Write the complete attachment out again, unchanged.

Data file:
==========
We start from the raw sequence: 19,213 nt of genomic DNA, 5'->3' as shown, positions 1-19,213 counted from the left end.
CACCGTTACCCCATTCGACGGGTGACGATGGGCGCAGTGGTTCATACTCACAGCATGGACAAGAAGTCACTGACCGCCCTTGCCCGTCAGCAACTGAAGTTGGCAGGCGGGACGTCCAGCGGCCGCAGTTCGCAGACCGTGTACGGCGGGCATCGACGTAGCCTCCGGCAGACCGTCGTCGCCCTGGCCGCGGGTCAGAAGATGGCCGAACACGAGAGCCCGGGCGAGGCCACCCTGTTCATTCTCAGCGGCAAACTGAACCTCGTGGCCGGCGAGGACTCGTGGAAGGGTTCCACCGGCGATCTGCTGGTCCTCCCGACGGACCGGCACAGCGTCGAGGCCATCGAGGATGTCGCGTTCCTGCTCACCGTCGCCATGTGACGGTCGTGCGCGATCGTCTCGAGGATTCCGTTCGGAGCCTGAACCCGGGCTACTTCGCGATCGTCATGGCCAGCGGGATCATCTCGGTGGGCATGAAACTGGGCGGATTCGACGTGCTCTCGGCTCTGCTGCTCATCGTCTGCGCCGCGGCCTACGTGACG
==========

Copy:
We start from the raw sequence: 19,213 nt of genomic DNA, 5'->3' as shown, positions 1-19,213 counted from the left end.
CACCGTTACCCCATTCGACGGGTGACGATGGGCGCAGTGGTTCATACTCACAGCATGGACAAGAAGTCACTGACCGCCCTTGCCCGTCAGCAACTGAAGTTGGCAGGCGGGACGTCCAGCGGCCGCAGTTCGCAGACCGTGTACGGCGGGCATCGACGTAGCCTCCGGCAGACCGTCGTCGCCCTGGCCGCGGGTCAGAAGATGGCCGAACACGAGAGCCCGGGCGAGGCCACCCTGTTCATTCTCAGCGGCAAACTGAACCTCGTGGCCGGCGAGGACTCGTGGAAGGGTTCCACCGGCGATCTGCTGGTCCTCCCGACGGACCGGCACAGCGTCGAGGCCATCGAGGATGTCGCGTTCCTGCTCACCGTCGCCATGTGACGGTCGTGCGCGATCGTCTCGAGGATTCCGTTCGGAGCCTGAACCCGGGCTACTTCGCGATCGTCATGGCCAGCGGGATCATCTCGGTGGGCATGAAACTGGGCGGATTCGACGTGCTCTCGGCTCTGCTGCTCATCGTCTGCGCCGCGGCCTACGTGACG